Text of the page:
I finally have the Marlin 336 rifles set up and I’m ready to get to the range – as soon as I get some time. Seems I’m either busy or their closed. But anyway, we both found straps we like and I finished mounting the scope on the good wife’s rifle yesterday. I decided to leave mine with open sites for the time being. I think they both look pretty nice.

2 Marlin 336's

I really like the straps we found for them. Glynne’ picked hers up at the last gun show we went to. I found mine on eBay.

Marlin Close UpBill's Marlin

I really like the single bullet holder on my strap, although it kinda swallows a 30-30 round. So there they are, ready to get sighted in.

And speaking of 30-30 rounds, has anyone out there used the Hornady LEVERevolution round? It seems to be reasonably priced (I’ve seen it for a lot cheaper than what’s on that page) and the specs look interesting. Just wondered what kind of experience anyone else has had with it out in the field compared to the other rounds from Winchester, Remington and Federal. I use the Winchester Super X in my Enfield and love it. If you haven’t used the Hornady, what’s your favorite 30-30 hunting round?

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Charlton Heston’s “A Torch With No Flame”

No one could say it like Chuck could. Let’s never forget or get lazy. And actually, this is pretty sad, when you think about it…

NRANews — November 15, 2009 — Charlton Heston discusses passing on the legacy of the Second Amendment. In this spellbinding performance, the NRA past president challenges Americans to keep freedom’s flame alight from generation to generation. Delivered with unedited authenticity reflecting a deep love for his nation, Mr. Heston’s eloquent message radiates truth as it lights the American way.

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Chisholm Trail Gun Show Rifles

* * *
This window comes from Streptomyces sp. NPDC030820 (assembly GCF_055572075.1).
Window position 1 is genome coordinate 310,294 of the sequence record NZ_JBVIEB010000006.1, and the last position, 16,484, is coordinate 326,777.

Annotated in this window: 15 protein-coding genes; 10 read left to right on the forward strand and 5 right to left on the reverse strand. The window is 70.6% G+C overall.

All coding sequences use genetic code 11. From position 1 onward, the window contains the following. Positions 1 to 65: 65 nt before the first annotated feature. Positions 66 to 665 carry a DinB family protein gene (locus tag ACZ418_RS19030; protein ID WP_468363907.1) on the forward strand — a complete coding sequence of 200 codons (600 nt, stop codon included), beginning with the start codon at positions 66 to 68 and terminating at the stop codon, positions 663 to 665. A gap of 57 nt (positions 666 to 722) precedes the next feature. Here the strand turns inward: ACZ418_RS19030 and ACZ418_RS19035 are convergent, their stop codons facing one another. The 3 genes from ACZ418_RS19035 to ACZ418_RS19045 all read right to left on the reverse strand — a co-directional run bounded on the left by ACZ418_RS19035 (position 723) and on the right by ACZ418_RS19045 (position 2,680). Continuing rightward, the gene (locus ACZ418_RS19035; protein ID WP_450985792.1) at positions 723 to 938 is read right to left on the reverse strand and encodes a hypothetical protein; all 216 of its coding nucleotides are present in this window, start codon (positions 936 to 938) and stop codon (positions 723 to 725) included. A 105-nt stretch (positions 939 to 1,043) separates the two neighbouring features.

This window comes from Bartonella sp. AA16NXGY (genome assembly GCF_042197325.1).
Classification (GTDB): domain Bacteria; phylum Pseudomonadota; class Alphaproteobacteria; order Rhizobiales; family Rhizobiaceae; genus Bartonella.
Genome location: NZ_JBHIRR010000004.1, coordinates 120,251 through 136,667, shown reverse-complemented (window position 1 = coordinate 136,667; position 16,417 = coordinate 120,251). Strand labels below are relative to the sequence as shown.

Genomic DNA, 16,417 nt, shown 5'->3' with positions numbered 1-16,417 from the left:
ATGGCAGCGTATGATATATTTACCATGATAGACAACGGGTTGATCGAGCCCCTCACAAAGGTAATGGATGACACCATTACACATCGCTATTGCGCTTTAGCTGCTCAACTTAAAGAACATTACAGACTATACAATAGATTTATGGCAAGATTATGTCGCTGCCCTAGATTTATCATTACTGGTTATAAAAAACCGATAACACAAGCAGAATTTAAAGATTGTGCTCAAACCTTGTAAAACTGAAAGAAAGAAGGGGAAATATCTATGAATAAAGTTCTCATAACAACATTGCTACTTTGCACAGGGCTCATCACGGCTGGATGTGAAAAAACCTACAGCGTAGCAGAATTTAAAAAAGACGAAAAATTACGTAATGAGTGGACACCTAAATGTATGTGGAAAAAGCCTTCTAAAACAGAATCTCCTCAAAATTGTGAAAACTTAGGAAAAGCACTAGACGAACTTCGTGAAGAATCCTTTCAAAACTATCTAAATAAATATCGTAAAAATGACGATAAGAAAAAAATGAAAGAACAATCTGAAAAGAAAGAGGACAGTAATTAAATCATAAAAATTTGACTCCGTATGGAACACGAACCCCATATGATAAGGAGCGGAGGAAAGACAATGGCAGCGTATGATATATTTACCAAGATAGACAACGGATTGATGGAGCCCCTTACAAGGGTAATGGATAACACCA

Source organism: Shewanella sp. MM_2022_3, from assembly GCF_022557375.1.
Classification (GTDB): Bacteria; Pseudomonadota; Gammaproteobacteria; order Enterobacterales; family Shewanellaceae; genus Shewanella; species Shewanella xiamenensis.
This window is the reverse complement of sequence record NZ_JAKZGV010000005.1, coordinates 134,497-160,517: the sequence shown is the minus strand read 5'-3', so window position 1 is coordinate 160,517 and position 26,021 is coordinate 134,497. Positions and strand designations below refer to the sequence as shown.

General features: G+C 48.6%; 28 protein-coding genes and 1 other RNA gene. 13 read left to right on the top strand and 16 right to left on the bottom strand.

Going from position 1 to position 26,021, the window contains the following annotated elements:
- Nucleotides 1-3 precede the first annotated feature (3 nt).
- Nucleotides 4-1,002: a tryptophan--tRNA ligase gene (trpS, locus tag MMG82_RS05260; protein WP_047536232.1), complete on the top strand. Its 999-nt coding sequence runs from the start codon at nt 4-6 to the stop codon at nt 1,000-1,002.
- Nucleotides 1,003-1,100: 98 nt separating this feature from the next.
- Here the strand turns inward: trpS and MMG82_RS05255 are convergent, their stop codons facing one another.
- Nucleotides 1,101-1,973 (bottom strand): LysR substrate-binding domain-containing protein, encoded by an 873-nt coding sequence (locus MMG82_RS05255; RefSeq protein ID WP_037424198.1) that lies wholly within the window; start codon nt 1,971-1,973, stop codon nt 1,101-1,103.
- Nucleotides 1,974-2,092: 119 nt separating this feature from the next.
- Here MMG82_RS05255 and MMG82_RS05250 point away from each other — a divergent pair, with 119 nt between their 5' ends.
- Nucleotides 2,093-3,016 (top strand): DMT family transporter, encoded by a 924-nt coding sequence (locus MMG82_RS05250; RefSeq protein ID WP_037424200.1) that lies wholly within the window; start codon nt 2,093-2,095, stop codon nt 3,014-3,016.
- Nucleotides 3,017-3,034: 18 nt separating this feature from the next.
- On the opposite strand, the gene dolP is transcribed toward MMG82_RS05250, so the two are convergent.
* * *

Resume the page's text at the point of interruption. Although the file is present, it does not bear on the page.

Okay so I went little nuts at the Chisholm Trail Antique Gun Show in Wichita Kansas last weekend. I bought five (count em) five guns! I sold two. An Enfield Jungle carbine .303 and a La Corunna Spanish carbine.

I’m left with a Yugoslavian SKS and a pristine Universal M1 carbine. I’ll probably sell or trade the SKS. The M1 I plan to hang onto.

The rifle that has really captured my heart however is the one rifle I almost passed on. I bought a US Springfield Model 1898, 30-40 Krag-Jorgenson. After the US government replaced the Krag with the Springfield model of 1903 (30-06) literally thousands of these fine old Krags were dumped on the market. The NRA obtained a large number of these rifles to sell through the NRA Civilian Marksmanship Program (CMP). The NRA had a number of these CMP Krags “sporterized” by bobbing the barrel to 25 inches and cutting the stock accordingly. AN NRA modified Krag could be purchased through the CMP in the 1930’s for between seven and twenty dollars. For many Americans this was the first opportunity to buy an affordable, bolt action, smokeless powder hunting rifle.

The Krag was prized by hunters for its reliability as well as low cost. To this day the Krag has the smoothest bolt action of any rifle ever produced. The 30-40 round was designed around a 220 grain bottle nosed bullet. At 2200 to 2400 feet per second this round could reliably crack the chest cavity of any North American Game animal.

I bought this rifle the Sunday morning of the gun show. In short order two men told me nostalgic tales of the first deer they ever killed. With a Krag rifle.

The Stauth Musem in Montezuma Kansas houses the mount of the largest elk ever killed until 1957. This elk was harvested with a 30-40 Krag (Man that’s a big elk!).

Ultimately the Krag is cherished to this day for the rifles legendary accuracy. The Krag was banned from military shooting competition soon after it was phased out. The other military weapons of the day simply could not compete (This might only be legend. But when legend meets fact, print the legend!).